You may note one statistical oddity—the ‘Noles scored eight touchdowns, yet ended up with only 51 points, rather than 56. Yes, they failed on five PATS, all missed kicks. It was the problem that would haunt them before the year was over.
But for now, it didn’t seem to matter. Florida State took on #10 Syracuse, continuing Bowden’s admirable pattern of putting together a strong schedule. The Orange took leads of 7-0 and 14-7, but playing in front of their home crowd, this potent offense got unleashed. Weldon threw three more touchdown passes. Lee had another 100-yard game. Buckley had another interception when the game was still close. They rolled up over 600 yards on the day and cruised to a 46-14 win.
The Seminoles got to the soft part of their schedule and cruised through the next five games. Virginia Tech, LSU, Middle Tennessee, Louisville and South Carolina were all weaker programs than is the case today and none presented a serious challenge to FSU. The stage was set for November 16 and the game all of college football wanted to see—the grudge game with Miami.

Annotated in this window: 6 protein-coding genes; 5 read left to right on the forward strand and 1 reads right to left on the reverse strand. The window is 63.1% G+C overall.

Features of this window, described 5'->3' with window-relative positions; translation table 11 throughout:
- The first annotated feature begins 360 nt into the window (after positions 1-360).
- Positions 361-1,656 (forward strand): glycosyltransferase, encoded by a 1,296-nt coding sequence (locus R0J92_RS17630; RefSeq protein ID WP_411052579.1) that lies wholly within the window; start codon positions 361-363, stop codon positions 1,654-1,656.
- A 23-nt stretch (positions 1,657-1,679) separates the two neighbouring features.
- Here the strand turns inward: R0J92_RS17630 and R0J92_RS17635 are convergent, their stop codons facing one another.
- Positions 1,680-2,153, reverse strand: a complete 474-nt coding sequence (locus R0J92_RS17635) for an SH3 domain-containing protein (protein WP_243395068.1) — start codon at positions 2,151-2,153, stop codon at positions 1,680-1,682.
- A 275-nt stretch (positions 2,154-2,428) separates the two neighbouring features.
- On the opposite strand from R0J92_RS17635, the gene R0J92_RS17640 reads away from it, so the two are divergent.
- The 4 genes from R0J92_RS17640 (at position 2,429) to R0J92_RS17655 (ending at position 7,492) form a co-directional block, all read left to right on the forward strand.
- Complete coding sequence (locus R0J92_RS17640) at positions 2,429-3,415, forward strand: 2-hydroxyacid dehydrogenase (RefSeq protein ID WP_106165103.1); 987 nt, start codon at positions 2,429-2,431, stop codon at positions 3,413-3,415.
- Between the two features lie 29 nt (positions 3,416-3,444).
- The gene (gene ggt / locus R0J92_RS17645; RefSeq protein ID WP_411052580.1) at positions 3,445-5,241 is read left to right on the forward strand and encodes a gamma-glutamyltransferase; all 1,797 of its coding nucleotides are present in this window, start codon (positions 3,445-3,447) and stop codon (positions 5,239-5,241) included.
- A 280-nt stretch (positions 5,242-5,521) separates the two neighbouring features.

Miami was ranked #3, with Washington nestled in between the two Sunshine State schools at #2. It was understood at the time that the Miami-Florida State winner was going to control its destiny for the national championship, likely in the Orange Bowl.
FSU fell behind 7-0, but then Miami started making mistakes. They turned the ball over three times, one of which led to a Seminole touchdown and the other two which cut short promising Hurricane drives. But Florida State didn’t deliver the knockout blow, three times settling for field goals on deep drives. They were still in control, with a 16-7 lead in the fourth quarter, but the ‘Canes still had hope.
Giving Miami hope in this era when they were “The U” was about as fatal as you could get. The FSU run defense showed some cracks. The Hurricanes put up 10 points and now the Seminoles trailed 17-16 with less than three minutes to play.